Oris Ocean Clean Up Day

Celebrating World Cleanup Day With The Oris Aquis Date Upcycle

Today, September 18th, is World Cleanup Day, an initiative started by the founders of Earth Day.

By Mike Espindle
Executive Editor

With an estimated 13 million tons of plastic permeating the world’s oceans every year, eco-concerned watchmaker, Oris, is taking action with a watch dedicated to ocean conservation, the Aquis Date Upcycle.

Landlocked Ocean Lovers

Oris’ Holstein, Switzerland headquarters might be about 250 miles from the nearest body of saltwater (Italy’s coastline). However, their dedication to cleansing the world’s oceans is an inspiration. (The photographs for this piece were taken in the days leading up to today, on the Long Island Sound’s northern coast, near Watchonista’s headquarters in Greenwich, Connecticut. Plastic waste floating in the water was far too easy to locate).

The recent announcement that Oris is certified as climate neutral, in partnership with the international organization, ClimatePartner, expands the company’s eco-conscious efforts to an even greater scale. The watchmaker will release its first sustainability report next year, though the world’s oceans continue to be a focus.

A New Initiative

Oris’ Aquis Date Upcycle is not their first timepiece dedicated to ocean conservation. Oris previously released the Aquis Clean Ocean Limited Edition, created in partnership with Everwave, a European conservation organization promoting unique floating platforms designed to prevent plastic waste from reaching the oceans.

The Aquis Date Upcycle, a special version of Oris’ professional-grade dive watch, features unique, colorful dials, made of recycled PET plastic recovered from the Earth’s waters. Not one of these dials is exactly like another. Unlike the Aquis Clean Ocean Limited Edition watches, Oris vows to continue producing the Aquis Date Upcycle timepieces, available in 36.5mm and 41.5mm case sizes, so long as demand exists.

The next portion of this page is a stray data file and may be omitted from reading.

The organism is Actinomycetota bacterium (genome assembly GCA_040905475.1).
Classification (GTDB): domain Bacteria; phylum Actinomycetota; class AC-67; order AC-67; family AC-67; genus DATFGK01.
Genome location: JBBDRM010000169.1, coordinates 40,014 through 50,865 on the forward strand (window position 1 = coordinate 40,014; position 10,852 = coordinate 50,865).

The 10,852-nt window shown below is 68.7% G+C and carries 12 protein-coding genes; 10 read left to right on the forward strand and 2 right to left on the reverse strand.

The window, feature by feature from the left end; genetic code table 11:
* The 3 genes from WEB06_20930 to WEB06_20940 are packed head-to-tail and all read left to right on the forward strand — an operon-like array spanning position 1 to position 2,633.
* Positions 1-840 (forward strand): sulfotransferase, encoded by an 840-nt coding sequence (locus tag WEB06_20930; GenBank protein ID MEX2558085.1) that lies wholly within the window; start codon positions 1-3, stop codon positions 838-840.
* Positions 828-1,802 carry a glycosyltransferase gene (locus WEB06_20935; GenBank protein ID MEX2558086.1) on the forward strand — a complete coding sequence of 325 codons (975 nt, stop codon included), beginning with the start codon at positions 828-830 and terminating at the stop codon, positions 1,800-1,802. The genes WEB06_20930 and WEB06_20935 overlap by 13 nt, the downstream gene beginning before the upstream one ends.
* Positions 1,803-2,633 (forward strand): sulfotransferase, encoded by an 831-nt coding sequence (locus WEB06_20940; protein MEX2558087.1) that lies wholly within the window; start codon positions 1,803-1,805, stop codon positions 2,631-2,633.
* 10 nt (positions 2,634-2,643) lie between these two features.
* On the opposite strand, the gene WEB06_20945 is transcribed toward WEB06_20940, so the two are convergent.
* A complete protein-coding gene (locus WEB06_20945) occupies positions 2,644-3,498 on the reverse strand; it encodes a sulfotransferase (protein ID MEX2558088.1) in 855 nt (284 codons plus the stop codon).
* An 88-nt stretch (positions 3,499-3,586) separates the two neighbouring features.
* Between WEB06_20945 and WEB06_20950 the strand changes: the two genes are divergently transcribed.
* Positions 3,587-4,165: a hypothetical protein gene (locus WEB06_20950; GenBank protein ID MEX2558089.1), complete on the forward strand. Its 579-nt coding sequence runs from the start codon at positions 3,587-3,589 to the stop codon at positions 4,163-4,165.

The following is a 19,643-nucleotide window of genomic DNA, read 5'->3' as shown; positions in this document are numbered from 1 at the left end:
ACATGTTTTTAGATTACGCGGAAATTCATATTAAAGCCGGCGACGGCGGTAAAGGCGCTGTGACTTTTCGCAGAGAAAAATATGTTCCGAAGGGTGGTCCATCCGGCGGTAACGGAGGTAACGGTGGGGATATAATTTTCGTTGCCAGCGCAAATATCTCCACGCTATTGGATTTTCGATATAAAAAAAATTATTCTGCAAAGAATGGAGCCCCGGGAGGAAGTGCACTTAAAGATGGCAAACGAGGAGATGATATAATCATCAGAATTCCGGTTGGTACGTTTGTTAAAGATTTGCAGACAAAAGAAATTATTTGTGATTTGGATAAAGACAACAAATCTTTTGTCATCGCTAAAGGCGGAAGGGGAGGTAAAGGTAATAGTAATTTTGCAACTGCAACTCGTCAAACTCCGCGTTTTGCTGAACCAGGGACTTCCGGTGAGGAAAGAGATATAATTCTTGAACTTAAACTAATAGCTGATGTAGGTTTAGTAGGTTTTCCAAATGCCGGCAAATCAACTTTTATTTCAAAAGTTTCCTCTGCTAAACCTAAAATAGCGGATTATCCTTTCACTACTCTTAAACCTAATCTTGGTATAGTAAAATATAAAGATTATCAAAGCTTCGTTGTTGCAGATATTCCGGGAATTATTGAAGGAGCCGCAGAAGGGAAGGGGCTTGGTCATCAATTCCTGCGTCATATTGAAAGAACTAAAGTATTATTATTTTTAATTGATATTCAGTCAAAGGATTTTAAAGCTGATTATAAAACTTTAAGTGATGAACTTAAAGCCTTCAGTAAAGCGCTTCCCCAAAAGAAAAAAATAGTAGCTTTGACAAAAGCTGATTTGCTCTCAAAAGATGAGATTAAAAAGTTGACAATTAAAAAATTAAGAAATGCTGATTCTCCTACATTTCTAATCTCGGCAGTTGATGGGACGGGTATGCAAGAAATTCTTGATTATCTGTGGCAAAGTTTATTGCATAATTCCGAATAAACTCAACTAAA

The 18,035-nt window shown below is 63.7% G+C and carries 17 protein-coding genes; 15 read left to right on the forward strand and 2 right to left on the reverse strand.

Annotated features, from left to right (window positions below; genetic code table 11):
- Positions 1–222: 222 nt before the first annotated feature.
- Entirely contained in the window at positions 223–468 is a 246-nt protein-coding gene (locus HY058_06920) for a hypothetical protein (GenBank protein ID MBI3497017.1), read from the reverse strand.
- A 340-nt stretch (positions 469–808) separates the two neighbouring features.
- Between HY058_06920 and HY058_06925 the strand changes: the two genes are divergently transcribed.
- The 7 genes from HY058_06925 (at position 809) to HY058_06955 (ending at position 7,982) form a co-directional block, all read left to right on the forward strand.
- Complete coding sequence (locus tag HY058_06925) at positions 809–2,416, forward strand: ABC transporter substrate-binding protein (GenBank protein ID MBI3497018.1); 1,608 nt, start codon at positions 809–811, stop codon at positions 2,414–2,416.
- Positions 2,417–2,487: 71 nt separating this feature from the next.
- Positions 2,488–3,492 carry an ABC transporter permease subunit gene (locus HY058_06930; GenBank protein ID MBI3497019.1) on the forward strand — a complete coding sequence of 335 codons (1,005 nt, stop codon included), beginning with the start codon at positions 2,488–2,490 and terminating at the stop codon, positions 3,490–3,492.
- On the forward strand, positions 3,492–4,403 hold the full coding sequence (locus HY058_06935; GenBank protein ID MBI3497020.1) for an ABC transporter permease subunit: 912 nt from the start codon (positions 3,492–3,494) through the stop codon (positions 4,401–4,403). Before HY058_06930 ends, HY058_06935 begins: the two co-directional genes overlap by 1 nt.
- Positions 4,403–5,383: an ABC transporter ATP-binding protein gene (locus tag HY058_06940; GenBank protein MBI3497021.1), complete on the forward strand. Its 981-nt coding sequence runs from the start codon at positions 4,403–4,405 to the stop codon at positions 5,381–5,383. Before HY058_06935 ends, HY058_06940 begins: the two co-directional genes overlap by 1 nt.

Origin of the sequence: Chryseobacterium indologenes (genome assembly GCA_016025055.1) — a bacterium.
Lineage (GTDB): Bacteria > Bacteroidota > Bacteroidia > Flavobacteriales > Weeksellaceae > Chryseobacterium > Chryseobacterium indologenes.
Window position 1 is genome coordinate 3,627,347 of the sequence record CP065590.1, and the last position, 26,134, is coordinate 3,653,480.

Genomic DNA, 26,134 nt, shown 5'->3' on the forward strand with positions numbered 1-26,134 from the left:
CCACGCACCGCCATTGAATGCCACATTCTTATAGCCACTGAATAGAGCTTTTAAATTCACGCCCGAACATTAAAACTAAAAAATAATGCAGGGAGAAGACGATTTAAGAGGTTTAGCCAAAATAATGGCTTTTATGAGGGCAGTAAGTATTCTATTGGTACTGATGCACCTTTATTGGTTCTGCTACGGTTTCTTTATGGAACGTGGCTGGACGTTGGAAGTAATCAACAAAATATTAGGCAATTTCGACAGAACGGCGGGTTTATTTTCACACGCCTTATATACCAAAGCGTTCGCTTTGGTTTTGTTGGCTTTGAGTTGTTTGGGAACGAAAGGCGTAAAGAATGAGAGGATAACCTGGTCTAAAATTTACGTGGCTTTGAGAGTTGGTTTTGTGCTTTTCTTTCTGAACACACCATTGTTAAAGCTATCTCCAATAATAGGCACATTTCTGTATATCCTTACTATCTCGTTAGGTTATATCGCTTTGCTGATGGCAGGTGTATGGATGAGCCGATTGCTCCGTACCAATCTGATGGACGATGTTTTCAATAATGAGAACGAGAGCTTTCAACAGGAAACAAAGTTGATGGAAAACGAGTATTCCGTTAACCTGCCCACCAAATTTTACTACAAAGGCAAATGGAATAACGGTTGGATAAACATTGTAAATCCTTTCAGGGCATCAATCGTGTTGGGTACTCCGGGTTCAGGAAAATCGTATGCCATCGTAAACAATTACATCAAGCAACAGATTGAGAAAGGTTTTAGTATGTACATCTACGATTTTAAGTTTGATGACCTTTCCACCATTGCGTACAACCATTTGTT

In addition, the watches come in special presentation boxes made by Swiss recovered ocean materials fabricator #tide Ocean Material, whose upcycled plastic products can be found in coffee cups, jewelry, and even flooring.

A Timepiece for a Cleaner Tide

Both case sizes of the Aquis Date Upcycle share the capabilities and architecture of the popular Aquis Date dive watch line, with all the solid stats of a rugged, workhorse submersible watch: Oris 733 movement with a 38 hour power reserve, stainless steel case, extendable bracelet to fit over a wetsuit, screw-down security crown, 1,000 feet of water resistance, date window at six o’clock, lumed hands and indices, and a unidirectional rotating bezel for tracking dive time.

However, it is the light, appealing nature of the bezel, with its grey ceramic gauge insert, working in tandem with the no-two-alike recovered plastics dial, that makes the Aquis Date Upcycle so appealing. As a serious fan of dive watches, I know oftentimes divers own more than one timepiece to service our passion. Why wouldn’t your next watch be one that helps purify and protect the playground you love so much?

Oris’ designers tend to ride ahead of the curve in general. The watchmaker was one of the first to create green-dialed timepieces, which are now all the rage. Let’s hope cutting-edge initiatives like this continue to spread and gain momentum throughout the watch industry.

Pricing and Availability

Both the 36.5mm and 41.5mm versions of the Oris Aquis Date Upcycle are currently available at Oris retailers for $2,300. You can learn more at Oris’ website.

(Photography by Liam O'Donnell)

And receive each week a custom selection of articles.

Four Edgy Yet Elegant Watches for Under $4,000

By Roberta NaasSpecial Correspondent
As your social calendar heats up, many yearn for an elegant evening watch that offers a smack of “different” and is accessible, yet still plays...

Twin Peaks: Watchonista Travels To Vail And Previews Two New Oris Novelties

By Rhonda RicheEditor-At-Large
From cloisonné dials to bronze beauties, the new year brings some beautiful new timepieces from the Hölstein-based manufacture.

What Happens In Vegas…

By Josh ShanksContributor
When the high desert meets haute horology.